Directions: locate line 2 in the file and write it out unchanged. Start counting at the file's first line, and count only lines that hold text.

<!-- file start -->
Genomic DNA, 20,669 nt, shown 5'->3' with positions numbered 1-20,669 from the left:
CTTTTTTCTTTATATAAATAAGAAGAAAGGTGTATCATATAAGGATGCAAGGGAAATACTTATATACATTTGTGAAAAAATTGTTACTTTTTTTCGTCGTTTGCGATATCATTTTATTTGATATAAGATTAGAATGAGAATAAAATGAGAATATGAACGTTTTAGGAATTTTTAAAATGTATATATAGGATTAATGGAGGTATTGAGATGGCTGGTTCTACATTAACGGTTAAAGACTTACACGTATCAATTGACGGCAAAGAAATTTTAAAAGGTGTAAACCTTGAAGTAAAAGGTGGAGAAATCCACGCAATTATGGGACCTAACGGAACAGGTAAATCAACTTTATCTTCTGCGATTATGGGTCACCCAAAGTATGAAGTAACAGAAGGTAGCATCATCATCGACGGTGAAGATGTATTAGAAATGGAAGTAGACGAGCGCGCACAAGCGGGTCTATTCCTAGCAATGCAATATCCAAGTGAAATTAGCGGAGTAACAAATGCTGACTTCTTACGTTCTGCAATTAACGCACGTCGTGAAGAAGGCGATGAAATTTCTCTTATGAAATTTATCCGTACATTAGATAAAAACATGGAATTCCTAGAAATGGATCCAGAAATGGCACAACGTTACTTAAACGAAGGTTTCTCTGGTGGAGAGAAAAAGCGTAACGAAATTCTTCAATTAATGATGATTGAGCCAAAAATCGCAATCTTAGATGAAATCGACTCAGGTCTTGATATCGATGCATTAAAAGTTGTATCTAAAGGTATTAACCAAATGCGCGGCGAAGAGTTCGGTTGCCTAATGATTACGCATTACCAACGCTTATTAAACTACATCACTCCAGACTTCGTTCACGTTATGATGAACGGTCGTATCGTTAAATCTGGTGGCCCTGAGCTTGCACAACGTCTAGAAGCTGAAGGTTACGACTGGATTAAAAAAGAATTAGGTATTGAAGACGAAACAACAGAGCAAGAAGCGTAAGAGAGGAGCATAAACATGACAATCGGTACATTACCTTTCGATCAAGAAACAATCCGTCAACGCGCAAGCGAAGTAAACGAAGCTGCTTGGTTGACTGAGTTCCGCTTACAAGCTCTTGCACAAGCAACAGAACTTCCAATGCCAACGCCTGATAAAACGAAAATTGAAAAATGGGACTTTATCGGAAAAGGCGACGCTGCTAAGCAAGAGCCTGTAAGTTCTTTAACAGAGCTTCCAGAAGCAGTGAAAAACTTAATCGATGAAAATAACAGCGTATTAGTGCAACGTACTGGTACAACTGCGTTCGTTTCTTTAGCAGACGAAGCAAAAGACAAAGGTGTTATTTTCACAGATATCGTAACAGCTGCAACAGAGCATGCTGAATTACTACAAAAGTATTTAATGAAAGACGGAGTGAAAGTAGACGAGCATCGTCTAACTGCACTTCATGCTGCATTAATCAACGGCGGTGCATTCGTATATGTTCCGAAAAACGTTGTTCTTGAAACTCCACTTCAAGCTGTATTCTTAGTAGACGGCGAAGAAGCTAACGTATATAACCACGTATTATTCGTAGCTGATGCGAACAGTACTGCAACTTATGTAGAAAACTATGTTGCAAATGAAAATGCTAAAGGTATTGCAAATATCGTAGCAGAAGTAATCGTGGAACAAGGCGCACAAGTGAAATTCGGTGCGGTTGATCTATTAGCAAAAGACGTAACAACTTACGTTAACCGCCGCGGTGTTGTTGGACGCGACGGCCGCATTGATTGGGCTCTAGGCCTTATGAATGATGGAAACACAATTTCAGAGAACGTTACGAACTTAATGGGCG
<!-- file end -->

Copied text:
CTTTTTTCTTTATATAAATAAGAAGAAAGGTGTATCATATAAGGATGCAAGGGAAATACTTATATACATTTGTGAAAAAATTGTTACTTTTTTTCGTCGTTTGCGATATCATTTTATTTGATATAAGATTAGAATGAGAATAAAATGAGAATATGAACGTTTTAGGAATTTTTAAAATGTATATATAGGATTAATGGAGGTATTGAGATGGCTGGTTCTACATTAACGGTTAAAGACTTACACGTATCAATTGACGGCAAAGAAATTTTAAAAGGTGTAAACCTTGAAGTAAAAGGTGGAGAAATCCACGCAATTATGGGACCTAACGGAACAGGTAAATCAACTTTATCTTCTGCGATTATGGGTCACCCAAAGTATGAAGTAACAGAAGGTAGCATCATCATCGACGGTGAAGATGTATTAGAAATGGAAGTAGACGAGCGCGCACAAGCGGGTCTATTCCTAGCAATGCAATATCCAAGTGAAATTAGCGGAGTAACAAATGCTGACTTCTTACGTTCTGCAATTAACGCACGTCGTGAAGAAGGCGATGAAATTTCTCTTATGAAATTTATCCGTACATTAGATAAAAACATGGAATTCCTAGAAATGGATCCAGAAATGGCACAACGTTACTTAAACGAAGGTTTCTCTGGTGGAGAGAAAAAGCGTAACGAAATTCTTCAATTAATGATGATTGAGCCAAAAATCGCAATCTTAGATGAAATCGACTCAGGTCTTGATATCGATGCATTAAAAGTTGTATCTAAAGGTATTAACCAAATGCGCGGCGAAGAGTTCGGTTGCCTAATGATTACGCATTACCAACGCTTATTAAACTACATCACTCCAGACTTCGTTCACGTTATGATGAACGGTCGTATCGTTAAATCTGGTGGCCCTGAGCTTGCACAACGTCTAGAAGCTGAAGGTTACGACTGGATTAAAAAAGAATTAGGTATTGAAGACGAAACAACAGAGCAAGAAGCGTAAGAGAGGAGCATAAACATGACAATCGGTACATTACCTTTCGATCAAGAAACAATCCGTCAACGCGCAAGCGAAGTAAACGAAGCTGCTTGGTTGACTGAGTTCCGCTTACAAGCTCTTGCACAAGCAACAGAACTTCCAATGCCAACGCCTGATAAAACGAAAATTGAAAAATGGGACTTTATCGGAAAAGGCGACGCTGCTAAGCAAGAGCCTGTAAGTTCTTTAACAGAGCTTCCAGAAGCAGTGAAAAACTTAATCGATGAAAATAACAGCGTATTAGTGCAACGTACTGGTACAACTGCGTTCGTTTCTTTAGCAGACGAAGCAAAAGACAAAGGTGTTATTTTCACAGATATCGTAACAGCTGCAACAGAGCATGCTGAATTACTACAAAAGTATTTAATGAAAGACGGAGTGAAAGTAGACGAGCATCGTCTAACTGCACTTCATGCTGCATTAATCAACGGCGGTGCATTCGTATATGTTCCGAAAAACGTTGTTCTTGAAACTCCACTTCAAGCTGTATTCTTAGTAGACGGCGAAGAAGCTAACGTATATAACCACGTATTATTCGTAGCTGATGCGAACAGTACTGCAACTTATGTAGAAAACTATGTTGCAAATGAAAATGCTAAAGGTATTGCAAATATCGTAGCAGAAGTAATCGTGGAACAAGGCGCACAAGTGAAATTCGGTGCGGTTGATCTATTAGCAAAAGACGTAACAACTTACGTTAACCGCCGCGGTGTTGTTGGACGCGACGGCCGCATTGATTGGGCTCTAGGCCTTATGAATGATGGAAACACAATTTCAGAGAACGTTACGAACTTAATGGGCG